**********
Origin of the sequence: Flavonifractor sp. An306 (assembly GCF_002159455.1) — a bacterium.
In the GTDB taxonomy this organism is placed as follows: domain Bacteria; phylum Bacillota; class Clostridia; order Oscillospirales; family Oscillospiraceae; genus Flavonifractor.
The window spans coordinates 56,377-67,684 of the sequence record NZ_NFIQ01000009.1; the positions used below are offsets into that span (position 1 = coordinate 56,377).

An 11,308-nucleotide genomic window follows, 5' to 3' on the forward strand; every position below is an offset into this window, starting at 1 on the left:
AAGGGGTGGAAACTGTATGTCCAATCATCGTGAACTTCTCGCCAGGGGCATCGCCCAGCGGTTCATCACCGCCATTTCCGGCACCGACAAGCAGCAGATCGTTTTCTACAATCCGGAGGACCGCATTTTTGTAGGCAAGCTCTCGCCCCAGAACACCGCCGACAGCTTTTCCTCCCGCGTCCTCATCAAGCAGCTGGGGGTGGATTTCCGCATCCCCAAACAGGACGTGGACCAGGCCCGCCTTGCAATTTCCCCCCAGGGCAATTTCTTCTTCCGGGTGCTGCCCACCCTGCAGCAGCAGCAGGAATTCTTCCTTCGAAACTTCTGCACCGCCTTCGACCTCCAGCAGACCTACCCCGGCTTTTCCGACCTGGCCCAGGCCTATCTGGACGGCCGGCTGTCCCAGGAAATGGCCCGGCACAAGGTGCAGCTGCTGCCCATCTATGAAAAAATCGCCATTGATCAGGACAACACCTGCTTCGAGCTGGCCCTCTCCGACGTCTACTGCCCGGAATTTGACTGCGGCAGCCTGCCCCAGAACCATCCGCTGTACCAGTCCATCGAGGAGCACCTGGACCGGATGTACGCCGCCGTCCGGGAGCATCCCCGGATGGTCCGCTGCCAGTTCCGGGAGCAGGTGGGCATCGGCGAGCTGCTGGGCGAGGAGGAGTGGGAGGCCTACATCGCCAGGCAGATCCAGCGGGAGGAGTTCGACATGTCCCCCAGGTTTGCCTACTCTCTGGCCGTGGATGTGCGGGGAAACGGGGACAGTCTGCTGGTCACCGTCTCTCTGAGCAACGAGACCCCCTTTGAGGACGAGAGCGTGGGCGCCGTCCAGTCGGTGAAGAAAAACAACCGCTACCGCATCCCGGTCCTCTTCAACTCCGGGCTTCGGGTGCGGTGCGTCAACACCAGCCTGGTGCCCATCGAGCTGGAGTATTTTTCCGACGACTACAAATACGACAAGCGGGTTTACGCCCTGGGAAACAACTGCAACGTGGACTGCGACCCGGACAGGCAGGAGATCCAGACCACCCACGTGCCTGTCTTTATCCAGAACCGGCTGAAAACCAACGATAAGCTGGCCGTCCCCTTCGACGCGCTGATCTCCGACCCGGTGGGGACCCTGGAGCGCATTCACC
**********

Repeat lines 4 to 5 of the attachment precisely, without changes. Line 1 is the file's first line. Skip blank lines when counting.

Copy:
An 11,308-nucleotide genomic window follows, 5' to 3' on the forward strand; every position below is an offset into this window, starting at 1 on the left:
AAGGGGTGGAAACTGTATGTCCAATCATCGTGAACTTCTCGCCAGGGGCATCGCCCAGCGGTTCATCACCGCCATTTCCGGCACCGACAAGCAGCAGATCGTTTTCTACAATCCGGAGGACCGCATTTTTGTAGGCAAGCTCTCGCCCCAGAACACCGCCGACAGCTTTTCCTCCCGCGTCCTCATCAAGCAGCTGGGGGTGGATTTCCGCATCCCCAAACAGGACGTGGACCAGGCCCGCCTTGCAATTTCCCCCCAGGGCAATTTCTTCTTCCGGGTGCTGCCCACCCTGCAGCAGCAGCAGGAATTCTTCCTTCGAAACTTCTGCACCGCCTTCGACCTCCAGCAGACCTACCCCGGCTTTTCCGACCTGGCCCAGGCCTATCTGGACGGCCGGCTGTCCCAGGAAATGGCCCGGCACAAGGTGCAGCTGCTGCCCATCTATGAAAAAATCGCCATTGATCAGGACAACACCTGCTTCGAGCTGGCCCTCTCCGACGTCTACTGCCCGGAATTTGACTGCGGCAGCCTGCCCCAGAACCATCCGCTGTACCAGTCCATCGAGGAGCACCTGGACCGGATGTACGCCGCCGTCCGGGAGCATCCCCGGATGGTCCGCTGCCAGTTCCGGGAGCAGGTGGGCATCGGCGAGCTGCTGGGCGAGGAGGAGTGGGAGGCCTACATCGCCAGGCAGATCCAGCGGGAGGAGTTCGACATGTCCCCCAGGTTTGCCTACTCTCTGGCCGTGGATGTGCGGGGAAACGGGGACAGTCTGCTGGTCACCGTCTCTCTGAGCAACGAGACCCCCTTTGAGGACGAGAGCGTGGGCGCCGTCCAGTCGGTGAAGAAAAACAACCGCTACCGCATCCCGGTCCTCTTCAACTCCGGGCTTCGGGTGCGGTGCGTCAACACCAGCCTGGTGCCCATCGAGCTGGAGTATTTTTCCGACGACTACAAATACGACAAGCGGGTTTACGCCCTGGGAAACAACTGCAACGTGGACTGCGACCCGGACAGGCAGGAGATCCAGACCACCCACGTGCCTGTCTTTATCCAGAACCGGCTGAAAACCAACGATAAGCTGGCCGTCCCCTTCGACGCGCTGATCTCCGACCCGGTGGGGACCCTGGAGCGCATTCACC